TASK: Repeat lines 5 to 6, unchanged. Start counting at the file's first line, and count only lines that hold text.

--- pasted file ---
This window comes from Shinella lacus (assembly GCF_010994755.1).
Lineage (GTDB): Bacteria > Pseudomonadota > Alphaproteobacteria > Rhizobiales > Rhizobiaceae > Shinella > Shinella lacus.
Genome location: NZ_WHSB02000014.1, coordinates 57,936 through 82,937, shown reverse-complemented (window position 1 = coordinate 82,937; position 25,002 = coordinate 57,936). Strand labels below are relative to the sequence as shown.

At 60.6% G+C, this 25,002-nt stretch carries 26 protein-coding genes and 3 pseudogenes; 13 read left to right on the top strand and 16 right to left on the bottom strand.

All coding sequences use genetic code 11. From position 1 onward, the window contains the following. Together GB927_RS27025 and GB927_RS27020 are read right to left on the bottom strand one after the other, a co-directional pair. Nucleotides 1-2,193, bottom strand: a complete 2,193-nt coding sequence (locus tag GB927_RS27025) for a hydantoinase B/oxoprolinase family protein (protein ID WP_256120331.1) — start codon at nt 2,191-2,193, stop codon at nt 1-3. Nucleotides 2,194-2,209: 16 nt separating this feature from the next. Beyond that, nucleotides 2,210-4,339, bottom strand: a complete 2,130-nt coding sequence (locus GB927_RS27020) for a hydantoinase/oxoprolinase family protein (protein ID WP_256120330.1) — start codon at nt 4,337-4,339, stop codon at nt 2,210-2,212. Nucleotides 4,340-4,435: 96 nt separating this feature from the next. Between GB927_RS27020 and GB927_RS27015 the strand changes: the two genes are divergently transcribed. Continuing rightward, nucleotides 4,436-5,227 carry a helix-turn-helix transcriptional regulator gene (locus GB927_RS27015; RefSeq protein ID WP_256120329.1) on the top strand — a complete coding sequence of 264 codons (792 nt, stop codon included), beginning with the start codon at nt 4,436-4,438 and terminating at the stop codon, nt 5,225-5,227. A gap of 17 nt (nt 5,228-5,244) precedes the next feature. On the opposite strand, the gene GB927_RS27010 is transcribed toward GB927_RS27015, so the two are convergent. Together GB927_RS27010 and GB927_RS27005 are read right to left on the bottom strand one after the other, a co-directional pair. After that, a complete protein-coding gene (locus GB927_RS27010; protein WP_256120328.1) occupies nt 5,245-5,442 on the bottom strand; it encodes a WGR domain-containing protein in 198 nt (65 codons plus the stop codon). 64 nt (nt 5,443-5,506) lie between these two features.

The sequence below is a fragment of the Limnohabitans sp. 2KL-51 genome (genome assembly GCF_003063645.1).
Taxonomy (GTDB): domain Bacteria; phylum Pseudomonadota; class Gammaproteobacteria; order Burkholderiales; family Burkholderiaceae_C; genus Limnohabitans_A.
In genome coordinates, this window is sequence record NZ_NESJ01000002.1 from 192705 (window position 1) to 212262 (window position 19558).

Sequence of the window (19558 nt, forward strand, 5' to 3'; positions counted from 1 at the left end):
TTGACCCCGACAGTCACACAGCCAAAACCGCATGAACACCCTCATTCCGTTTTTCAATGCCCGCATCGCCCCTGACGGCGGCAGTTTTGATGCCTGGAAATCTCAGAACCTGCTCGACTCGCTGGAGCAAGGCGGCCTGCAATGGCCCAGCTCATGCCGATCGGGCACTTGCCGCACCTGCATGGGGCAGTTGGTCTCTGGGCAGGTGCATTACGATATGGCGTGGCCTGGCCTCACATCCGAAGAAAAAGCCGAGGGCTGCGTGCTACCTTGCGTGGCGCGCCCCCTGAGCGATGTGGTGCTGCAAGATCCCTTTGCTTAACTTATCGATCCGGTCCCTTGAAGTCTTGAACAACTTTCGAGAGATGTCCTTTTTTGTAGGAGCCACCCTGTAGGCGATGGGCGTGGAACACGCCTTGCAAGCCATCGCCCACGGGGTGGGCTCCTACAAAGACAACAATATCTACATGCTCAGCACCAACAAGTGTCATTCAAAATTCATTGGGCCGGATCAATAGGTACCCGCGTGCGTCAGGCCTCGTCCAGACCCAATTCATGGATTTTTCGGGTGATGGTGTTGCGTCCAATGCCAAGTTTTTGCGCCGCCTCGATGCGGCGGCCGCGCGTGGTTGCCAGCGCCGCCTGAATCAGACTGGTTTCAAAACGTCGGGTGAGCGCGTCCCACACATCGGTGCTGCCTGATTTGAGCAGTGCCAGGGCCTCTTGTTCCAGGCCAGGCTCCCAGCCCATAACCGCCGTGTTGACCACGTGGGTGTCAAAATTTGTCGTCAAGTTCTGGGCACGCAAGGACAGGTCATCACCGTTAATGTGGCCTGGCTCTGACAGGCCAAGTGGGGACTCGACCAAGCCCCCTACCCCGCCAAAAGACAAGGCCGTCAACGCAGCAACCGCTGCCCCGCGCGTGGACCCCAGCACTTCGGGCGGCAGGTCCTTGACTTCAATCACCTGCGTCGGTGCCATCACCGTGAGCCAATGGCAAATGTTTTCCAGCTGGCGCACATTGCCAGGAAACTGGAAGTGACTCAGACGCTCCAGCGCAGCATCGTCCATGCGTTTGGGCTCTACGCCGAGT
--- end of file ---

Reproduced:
All coding sequences use genetic code 11. From position 1 onward, the window contains the following. Together GB927_RS27025 and GB927_RS27020 are read right to left on the bottom strand one after the other, a co-directional pair. Nucleotides 1-2,193, bottom strand: a complete 2,193-nt coding sequence (locus tag GB927_RS27025) for a hydantoinase B/oxoprolinase family protein (protein ID WP_256120331.1) — start codon at nt 2,191-2,193, stop codon at nt 1-3. Nucleotides 2,194-2,209: 16 nt separating this feature from the next. Beyond that, nucleotides 2,210-4,339, bottom strand: a complete 2,130-nt coding sequence (locus GB927_RS27020) for a hydantoinase/oxoprolinase family protein (protein ID WP_256120330.1) — start codon at nt 4,337-4,339, stop codon at nt 2,210-2,212. Nucleotides 4,340-4,435: 96 nt separating this feature from the next. Between GB927_RS27020 and GB927_RS27015 the strand changes: the two genes are divergently transcribed. Continuing rightward, nucleotides 4,436-5,227 carry a helix-turn-helix transcriptional regulator gene (locus GB927_RS27015; RefSeq protein ID WP_256120329.1) on the top strand — a complete coding sequence of 264 codons (792 nt, stop codon included), beginning with the start codon at nt 4,436-4,438 and terminating at the stop codon, nt 5,225-5,227. A gap of 17 nt (nt 5,228-5,244) precedes the next feature. On the opposite strand, the gene GB927_RS27010 is transcribed toward GB927_RS27015, so the two are convergent. Together GB927_RS27010 and GB927_RS27005 are read right to left on the bottom strand one after the other, a co-directional pair. After that, a complete protein-coding gene (locus GB927_RS27010; protein WP_256120328.1) occupies nt 5,245-5,442 on the bottom strand; it encodes a WGR domain-containing protein in 198 nt (65 codons plus the stop codon). 64 nt (nt 5,443-5,506) lie between these two features.

The sequence below is a fragment of the Limnohabitans sp. 2KL-51 genome (genome assembly GCF_003063645.1).